Amy Coney Barrett, who is president Donald trumpof short Supremenominee, publicly supported an anti-abortion group in 2006 in its opposition to Roe v. Wade.
- Barrett signed a St. Joseph County Right to Life advertisement in the South Bend Tribune newspaper.
- “We … oppose
Abortionon request and defend the right to life from fertilization to natural death. Please continue to pray for an end to abortion, ”the ad read.
- The deeply conservative Barrett has so far not been explicit about her views on reproductive rights, but she will likely face questions on this topic in her upcoming confirmation hearings.
President Donald Trump’s Supreme Court candidate Justice Amy Coney Barrett publicly supported an anti-abortion group in 2006 that opposes Roe v. Wade, according to a new report.
Barrett, a professor at the Faculty of Law at the University of Notre Dame, signed an advertisement for the St. Joseph County Right to Life – also known as Right to life Michiana – which appeared in the South Bend Tribune newspaper.
“We, the following Michiana citizens, oppose abortion on demand and defend the right to life from fertilization to natural death. Continue to pray for an end to abortion,” reads the announcement. according to The Guardian, who first reported this story. The Right to Life group was founded in 1972 in anticipation of the landmark 1973 Supreme Court ruling that legalized abortion across the country. He has since worked to oppose the proceedings in the form of protests, media and educational outreach, and prayer, according to his website.
Executive Director Jackie Appleman told The Guardian that the organization also supports “the criminalization of doctors who perform abortions.”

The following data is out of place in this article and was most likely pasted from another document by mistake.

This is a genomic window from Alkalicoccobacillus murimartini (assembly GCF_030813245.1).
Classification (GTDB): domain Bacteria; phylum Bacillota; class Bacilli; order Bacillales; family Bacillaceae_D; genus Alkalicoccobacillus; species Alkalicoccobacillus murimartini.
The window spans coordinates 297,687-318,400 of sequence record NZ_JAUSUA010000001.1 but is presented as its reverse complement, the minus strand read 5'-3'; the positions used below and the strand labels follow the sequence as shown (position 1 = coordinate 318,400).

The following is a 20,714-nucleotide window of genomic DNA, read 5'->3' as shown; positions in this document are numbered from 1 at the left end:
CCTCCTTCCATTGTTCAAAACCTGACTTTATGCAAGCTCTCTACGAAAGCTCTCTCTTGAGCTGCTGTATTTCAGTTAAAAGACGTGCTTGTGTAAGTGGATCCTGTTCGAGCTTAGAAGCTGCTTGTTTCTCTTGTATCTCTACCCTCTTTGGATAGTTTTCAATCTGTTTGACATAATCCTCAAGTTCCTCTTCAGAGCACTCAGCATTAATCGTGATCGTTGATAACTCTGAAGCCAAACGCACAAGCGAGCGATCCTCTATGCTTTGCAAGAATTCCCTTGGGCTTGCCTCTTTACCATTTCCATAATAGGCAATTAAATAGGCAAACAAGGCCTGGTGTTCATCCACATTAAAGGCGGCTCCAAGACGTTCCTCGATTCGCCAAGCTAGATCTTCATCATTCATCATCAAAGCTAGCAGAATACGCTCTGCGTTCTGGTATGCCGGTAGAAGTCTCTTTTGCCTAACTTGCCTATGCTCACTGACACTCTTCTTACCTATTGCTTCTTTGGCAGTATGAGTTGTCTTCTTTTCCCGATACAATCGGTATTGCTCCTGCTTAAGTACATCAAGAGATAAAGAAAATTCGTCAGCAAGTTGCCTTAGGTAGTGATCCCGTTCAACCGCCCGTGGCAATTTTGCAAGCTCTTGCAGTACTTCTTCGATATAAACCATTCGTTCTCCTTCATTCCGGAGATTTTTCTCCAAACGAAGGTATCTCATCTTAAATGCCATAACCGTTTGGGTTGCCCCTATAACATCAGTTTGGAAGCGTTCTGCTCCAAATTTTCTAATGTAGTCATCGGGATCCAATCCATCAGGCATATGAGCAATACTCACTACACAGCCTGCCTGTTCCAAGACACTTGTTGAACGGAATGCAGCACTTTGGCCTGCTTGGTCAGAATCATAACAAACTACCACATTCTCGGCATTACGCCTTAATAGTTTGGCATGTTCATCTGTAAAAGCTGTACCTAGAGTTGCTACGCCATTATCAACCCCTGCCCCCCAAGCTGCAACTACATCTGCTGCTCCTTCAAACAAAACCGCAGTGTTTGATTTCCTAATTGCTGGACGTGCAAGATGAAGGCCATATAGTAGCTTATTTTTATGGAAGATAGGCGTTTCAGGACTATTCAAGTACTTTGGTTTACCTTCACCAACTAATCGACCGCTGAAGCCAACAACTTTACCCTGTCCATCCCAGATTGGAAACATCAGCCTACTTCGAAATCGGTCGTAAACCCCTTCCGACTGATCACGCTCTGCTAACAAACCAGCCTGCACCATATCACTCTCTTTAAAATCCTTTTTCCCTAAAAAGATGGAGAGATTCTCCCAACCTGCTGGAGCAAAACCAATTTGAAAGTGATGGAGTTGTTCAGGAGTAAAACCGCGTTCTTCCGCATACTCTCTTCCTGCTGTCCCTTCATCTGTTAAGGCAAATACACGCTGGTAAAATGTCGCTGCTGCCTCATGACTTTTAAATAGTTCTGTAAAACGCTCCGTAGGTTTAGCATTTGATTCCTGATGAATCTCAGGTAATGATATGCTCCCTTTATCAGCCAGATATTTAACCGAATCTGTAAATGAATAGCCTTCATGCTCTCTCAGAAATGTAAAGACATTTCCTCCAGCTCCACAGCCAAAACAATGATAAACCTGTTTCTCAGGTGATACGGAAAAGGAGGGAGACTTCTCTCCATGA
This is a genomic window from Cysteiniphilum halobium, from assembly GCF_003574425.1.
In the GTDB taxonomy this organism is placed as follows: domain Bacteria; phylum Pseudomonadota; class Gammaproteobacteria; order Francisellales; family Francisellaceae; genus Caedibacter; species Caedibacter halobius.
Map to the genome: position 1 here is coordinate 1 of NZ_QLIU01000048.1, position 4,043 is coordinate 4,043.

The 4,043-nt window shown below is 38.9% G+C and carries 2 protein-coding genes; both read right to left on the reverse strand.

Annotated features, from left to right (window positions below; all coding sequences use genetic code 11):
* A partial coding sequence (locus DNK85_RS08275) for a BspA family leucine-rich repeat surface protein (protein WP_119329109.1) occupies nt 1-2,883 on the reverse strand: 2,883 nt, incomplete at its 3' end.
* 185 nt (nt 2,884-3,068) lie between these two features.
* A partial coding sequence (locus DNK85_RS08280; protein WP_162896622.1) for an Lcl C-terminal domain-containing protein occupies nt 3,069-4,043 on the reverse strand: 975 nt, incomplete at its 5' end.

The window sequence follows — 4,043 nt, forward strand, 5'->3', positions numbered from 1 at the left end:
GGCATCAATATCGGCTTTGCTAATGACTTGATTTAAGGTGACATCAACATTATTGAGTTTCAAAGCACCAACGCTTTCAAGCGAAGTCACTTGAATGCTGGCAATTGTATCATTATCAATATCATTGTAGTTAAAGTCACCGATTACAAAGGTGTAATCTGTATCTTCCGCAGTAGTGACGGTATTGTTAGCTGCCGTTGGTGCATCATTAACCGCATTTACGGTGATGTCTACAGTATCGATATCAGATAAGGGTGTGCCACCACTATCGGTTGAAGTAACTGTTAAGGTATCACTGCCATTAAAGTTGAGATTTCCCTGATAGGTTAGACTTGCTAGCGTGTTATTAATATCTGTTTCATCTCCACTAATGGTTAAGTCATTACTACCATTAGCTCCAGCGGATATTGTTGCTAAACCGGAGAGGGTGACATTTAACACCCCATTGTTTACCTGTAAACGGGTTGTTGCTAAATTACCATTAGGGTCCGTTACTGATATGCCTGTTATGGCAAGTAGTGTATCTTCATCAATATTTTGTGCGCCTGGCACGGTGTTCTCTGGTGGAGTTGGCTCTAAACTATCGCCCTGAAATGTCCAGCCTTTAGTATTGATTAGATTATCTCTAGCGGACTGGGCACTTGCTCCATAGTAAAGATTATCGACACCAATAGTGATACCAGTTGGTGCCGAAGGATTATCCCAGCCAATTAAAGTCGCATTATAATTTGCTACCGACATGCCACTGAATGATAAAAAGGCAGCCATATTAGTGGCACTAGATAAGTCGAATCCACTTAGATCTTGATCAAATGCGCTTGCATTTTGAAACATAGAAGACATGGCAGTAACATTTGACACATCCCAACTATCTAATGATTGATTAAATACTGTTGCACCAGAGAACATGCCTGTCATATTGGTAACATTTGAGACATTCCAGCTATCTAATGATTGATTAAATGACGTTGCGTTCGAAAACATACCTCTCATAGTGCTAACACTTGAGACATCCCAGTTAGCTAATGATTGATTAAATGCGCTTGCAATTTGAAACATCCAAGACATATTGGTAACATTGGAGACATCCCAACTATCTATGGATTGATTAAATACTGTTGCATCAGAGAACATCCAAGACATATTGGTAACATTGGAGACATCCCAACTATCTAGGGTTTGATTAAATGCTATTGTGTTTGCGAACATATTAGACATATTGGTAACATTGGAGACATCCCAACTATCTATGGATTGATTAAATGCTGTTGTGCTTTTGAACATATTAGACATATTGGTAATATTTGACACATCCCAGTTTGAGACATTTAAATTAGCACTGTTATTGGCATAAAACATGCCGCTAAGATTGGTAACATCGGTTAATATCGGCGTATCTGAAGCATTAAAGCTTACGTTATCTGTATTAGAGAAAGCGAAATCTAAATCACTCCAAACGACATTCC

“At this point, we do not support the criminalization of women,” Appleman added. “We would support the criminalization of frozen embryo rejection or selective reduction through the IVF process.”
A major appeal to his conservative base, Trump has often voiced his anti-abortion stance and was the first president to attend a rally for the cause. earlier this year in Washington. During the 2016 election campaign, he pledged to appoint conservative judges to the Supreme Court to quash Roe v. Wade.
However, Barrett – similar to two other conservative justices, Brett Kavanaugh and Neil Gorsuch, whom Trump has appointed – has been vague about his positions on reproductive rights. During the next Senate confirmation hearings, Barrett will likely be asked about her stance on Roe v. Wade as well as on his Catholic faith. She faced similar questioning in 2017 before she sat on the 7th U.S. Circuit Court of Appeals.
“The dogma lives loudly in you,” Democratic Senator Dianne Feinstein of California said at the time.
Barrett, however, said his religious views would not affect his case law.
Trump tried to defend his choice in the Supreme Court during the first presidential debate on Tuesday, telling the former vice president
“Roe v. Wade. It’s also in play right now,” Biden said.
“Nothing’s going on there,” Trump replied.